Reckoning with the past is never easy and can sometimes be excruciating – Rina Sawayama knows that as well as anyone, and her debut album explores life through lived experience and harsh truths. She’s lived in London most of her life, moving there from Japan at an early age and then having to deal with the long-lasting pain of her parents separating. Coming to terms with experiencing such a setback at a formative age – as well as the myriad knock-on effects it had on her life – is something she explores with startling precision on SAWAYAMA, an album that’s rooted in themes of identity, perception and family.
“The pain in my vein is hereditary” she sings on its opening track ‘Dynasty’, one of several songs on the record that examine generational trauma and her biological and chosen family ties; raising the curtain on a new era for Sawayama, it’s a track full of drama and tension that makes room for a euphoric bridge driven by soaring vocal runs in tandem with a well-placed guitar solo. ‘Akasaka Sad’ provides the flipside to this, finding Sawayama haunted by her past and struggling to come to terms with it, travelling thousands of miles in a futile attempt to escape it. It’s harrowing stuff, one of the record’s darkest moments that’s still dressed up in accessible pop garb. If you’ve heard her 2018 mini-album RINA, it’s no surprise that she’s very good at that, and her debut full-length offers further proof.
As befits its personal subject matter, the 13-track offering is something of a creative reset for Sawayama as she focuses on the true opening statement of her musical career. Sure, she takes cues from RINA (among them, continuing her working relationship with writer and producer Clarence Clarity), but her debut makes it sound like a warm-up, revelling in its diversity of sound. Bruising nu-metal-tinged riffs and sugary-sweet pop rub shoulders on the declamatory ‘STFU!’, a mix that just shouldn’t work in theory but is executed perfectly, with Sawayama blasting back at the microaggressions she’s had to endure over the years as a Japanese person living in London and sounding suitably fired up as she does so.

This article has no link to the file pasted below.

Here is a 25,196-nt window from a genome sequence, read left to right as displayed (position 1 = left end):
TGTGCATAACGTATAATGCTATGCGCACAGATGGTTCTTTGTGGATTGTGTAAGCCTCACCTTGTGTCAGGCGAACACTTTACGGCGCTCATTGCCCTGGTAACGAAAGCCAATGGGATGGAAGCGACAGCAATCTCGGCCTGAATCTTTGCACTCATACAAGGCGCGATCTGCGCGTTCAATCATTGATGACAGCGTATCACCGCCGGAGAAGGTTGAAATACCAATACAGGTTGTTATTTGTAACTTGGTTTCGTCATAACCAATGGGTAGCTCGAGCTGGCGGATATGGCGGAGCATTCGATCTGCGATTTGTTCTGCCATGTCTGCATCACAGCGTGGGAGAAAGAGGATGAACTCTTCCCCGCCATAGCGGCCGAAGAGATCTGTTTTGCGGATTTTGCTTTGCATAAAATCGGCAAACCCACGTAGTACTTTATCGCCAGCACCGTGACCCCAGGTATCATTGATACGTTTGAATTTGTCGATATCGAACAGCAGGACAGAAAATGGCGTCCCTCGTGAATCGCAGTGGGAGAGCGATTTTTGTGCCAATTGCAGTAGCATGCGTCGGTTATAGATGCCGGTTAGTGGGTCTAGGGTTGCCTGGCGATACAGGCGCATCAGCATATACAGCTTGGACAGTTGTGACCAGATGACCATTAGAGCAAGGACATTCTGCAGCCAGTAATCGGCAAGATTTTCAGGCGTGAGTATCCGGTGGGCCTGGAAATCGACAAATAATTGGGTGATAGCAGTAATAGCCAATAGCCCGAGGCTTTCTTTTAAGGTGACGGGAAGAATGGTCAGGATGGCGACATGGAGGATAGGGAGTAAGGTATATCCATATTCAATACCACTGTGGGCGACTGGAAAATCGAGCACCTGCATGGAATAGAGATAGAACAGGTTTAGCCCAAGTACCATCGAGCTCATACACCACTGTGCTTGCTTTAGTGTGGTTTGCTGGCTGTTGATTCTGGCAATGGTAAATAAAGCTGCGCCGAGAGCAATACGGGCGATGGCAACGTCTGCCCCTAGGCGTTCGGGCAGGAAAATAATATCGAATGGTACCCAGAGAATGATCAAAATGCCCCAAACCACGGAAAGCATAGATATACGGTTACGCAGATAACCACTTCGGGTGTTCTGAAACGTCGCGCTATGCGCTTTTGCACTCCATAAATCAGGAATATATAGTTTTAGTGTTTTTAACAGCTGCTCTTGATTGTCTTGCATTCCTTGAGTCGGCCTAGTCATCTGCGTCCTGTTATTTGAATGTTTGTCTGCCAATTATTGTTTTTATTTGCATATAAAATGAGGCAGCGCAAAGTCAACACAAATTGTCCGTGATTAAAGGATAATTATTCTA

It’s the sort of stylistic curveball that made it an ideal choice as a trial balloon for the then-unannounced album late last year, and it’s flanked on the record by the muscular groove of ‘XS’ – which lampoons the failures of capitalism – and ‘Comme des garçons (Like the Boys)’, which zeroes in on male privilege while also possessing enough swagger for Sawayama to stake her claim as an artist to watch: if they can do it, so can she, and that’s the sort of confidence needed to pull off an album as audacious as this.
Big pop debuts need singles, and she could have gone with just about anything to preview the album with. Case in point, ‘Paradisin’’, one of the record’s particular highlights, which details how Sawayama spent a good chunk of her teens acting out (choice lines: “I went and messed up again / Went against everything you said / Summer of drinking in Trafalgar Square”) as a way to bring some thrills into her life amid her mother’s heavy-handed parenting. (MSN Messenger hacking and best-friend blackmailing abound.) It’s an appropriately energetic track lifted to even greater heights by a saxophone solo and key change in quick succession. ‘Who’s Gonna Save U Now?’ reveals her stadium-sized ambitions, a razor-edged kiss-off to a former friend that opens the record’s final third with aplomb, swiftly followed by the uplift and cathartic musical release of ‘Tokyo Love Hotel’, which mines similar sentiment to ‘STFU!’ while also being the closest the album gets to a straightforward love song.
It also features an absolute monster of a chorus, yet is arguably outdone in that department by penultimate track ‘Chosen Family’, which tugs at the heartstrings as the sole ballad on the album as its electro-pop backing provides a vehicle for Sawayama’s paean to self-acceptance and belonging (“We don’t have to be related to relate / We don’t have to share genes or a surname”) that will no doubt resonate with a lot of people.
As a Japanese immigrant in London, having to rebuild her life on the other side of the world from what she knew, she’s had to carve out her own niche, and setting those struggles to music has helped form the clarity of purpose that can be heard throughout SAWAYAMA, which concludes with the deliciously weird experimentation of ‘Snakeskin’, the sort of track that can not only get away with a dubstep breakdown but make it work. It’s a fitting last hurrah on an album which thrills from start to finish, made by someone who’s keenly interested in blurring musical and cultural boundaries while exorcising some personal demons along the way. Her debut may recount her dealing with the trauma of her past, but Rina Sawayama sounds like the future.